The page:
As an aside: Seeing your planned subnets increasing by powers of 10 in the third octet says the same thing as your statement "I have never designed a network from the ground up, by my self." If you want to allow room for growth in those subnets consider doing something more like:

  • / 19
  • / 19
  • / 19
  • / 19

Even if you start using those various subnets as /24's you'll have room in each to grow up to /19's (with 4 /19's available for future use, too). With the non-contiguous subnets you're proposing in your answer you're wasting IP space or creating networks that can't be summarized with a single CIDR route.

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+1 for host-based firewalls: unless you're talking DMZ isolation, it rarely works as it requires alot of diligence to get right and maintain. – gravyface May 17 '11 at 2:59
@gravyface: Thanks. I've seen too many situations where well-intentioned sysadmins threw boatloads of time into "compartmentalizing" a network only to give up when some crappy application ends up needing virtually unlimited access. I'd love to have stateful firewall rules sitting between all my VLANs but it's usually just not practical. – Evan Anderson May 17 '11 at 3:05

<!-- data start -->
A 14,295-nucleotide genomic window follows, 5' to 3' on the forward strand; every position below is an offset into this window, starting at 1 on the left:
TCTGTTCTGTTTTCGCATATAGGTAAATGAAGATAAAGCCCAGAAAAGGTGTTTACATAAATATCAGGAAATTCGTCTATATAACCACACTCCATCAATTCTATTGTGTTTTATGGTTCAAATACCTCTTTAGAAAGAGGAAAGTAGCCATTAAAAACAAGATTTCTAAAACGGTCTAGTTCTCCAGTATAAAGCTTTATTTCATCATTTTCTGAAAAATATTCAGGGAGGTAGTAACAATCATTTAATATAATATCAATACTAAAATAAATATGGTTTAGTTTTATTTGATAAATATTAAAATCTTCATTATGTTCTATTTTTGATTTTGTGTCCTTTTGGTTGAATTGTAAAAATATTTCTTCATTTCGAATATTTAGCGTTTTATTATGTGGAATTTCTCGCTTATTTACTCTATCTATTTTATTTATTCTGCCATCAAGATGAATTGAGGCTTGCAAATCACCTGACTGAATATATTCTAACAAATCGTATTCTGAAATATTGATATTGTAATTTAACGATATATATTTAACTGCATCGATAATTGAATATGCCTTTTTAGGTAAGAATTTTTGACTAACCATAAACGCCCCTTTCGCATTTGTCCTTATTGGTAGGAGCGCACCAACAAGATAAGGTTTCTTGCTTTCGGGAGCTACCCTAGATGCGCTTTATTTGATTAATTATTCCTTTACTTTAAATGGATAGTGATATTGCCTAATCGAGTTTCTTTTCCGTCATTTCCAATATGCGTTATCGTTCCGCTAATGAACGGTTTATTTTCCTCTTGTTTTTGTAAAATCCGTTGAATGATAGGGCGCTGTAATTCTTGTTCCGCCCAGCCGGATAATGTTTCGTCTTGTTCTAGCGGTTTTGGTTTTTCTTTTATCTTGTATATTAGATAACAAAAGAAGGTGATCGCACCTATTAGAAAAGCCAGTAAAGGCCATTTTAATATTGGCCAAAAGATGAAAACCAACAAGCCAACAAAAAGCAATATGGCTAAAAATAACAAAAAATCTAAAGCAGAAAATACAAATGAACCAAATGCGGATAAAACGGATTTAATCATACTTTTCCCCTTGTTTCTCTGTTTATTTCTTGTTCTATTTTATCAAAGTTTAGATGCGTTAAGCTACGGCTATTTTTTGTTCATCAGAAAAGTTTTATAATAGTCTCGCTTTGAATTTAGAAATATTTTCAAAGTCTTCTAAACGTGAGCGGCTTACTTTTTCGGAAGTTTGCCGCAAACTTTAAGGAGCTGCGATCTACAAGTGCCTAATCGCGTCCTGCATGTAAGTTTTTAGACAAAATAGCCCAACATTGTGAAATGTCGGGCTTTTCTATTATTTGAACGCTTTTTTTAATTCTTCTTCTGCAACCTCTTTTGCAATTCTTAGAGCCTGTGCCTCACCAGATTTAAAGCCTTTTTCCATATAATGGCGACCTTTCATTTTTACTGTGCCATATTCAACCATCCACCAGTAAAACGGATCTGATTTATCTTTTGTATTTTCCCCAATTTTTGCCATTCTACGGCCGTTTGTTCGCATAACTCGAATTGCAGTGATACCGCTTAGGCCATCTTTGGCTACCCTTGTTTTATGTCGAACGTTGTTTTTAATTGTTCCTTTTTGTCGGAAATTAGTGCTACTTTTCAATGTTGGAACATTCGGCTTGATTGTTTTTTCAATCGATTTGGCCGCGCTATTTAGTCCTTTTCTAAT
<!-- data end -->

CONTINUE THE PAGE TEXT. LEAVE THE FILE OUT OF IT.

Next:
I have to chuckle a bit on this comment " It involves a lot of communication between the application administrators and the network administrators" I have heard that 3 times now but, you are correct its only me. The reason am doing this is a security, bcast control and organization. I think for a company of 110 people this is way to complicated. Correct me if am wrong but I can still eliminate bcast issues with only a few vlans ? and thus keeping it simple and easy to manage. Also the above subnets and vlans are not what i will use thats just an example. – BrandonB May 17 '11 at 16:49
As far as using a /19 i was under the impression that a /24 is the highest i should go ? – BrandonB May 17 '11 at 16:53

It is a reasonable plan to split your servers by VLAN but I agree with @Evan that trying to do it by port is virtually impossible, keep the servers for 'real' users completely separate from those used for development. The developers will hate it but firewall them and their test/dev environment off completely if at all possible.

Technically it would be best to avoid using VLAN 1 for anything involved with users or servers, it is often used as the default VLAN for your network devices.

Depends on the number of users you have, but having one of anything is almost always bad, even if it is 'just' a DHCP server.

I mostly agree with @Evan about the subnets, but would not get too carried away with the subnetting and would stick with /24s. If you are in a situation of needing more hosts then add another VLAN, that's why they exist and having a design where you cannot (or it is too complication to) add another is a fundamental flaw which should be addressed early.

The numbering convention for VLANs should also be something other than 1(!),2,3,4, use separate ranges for users, servers, and development.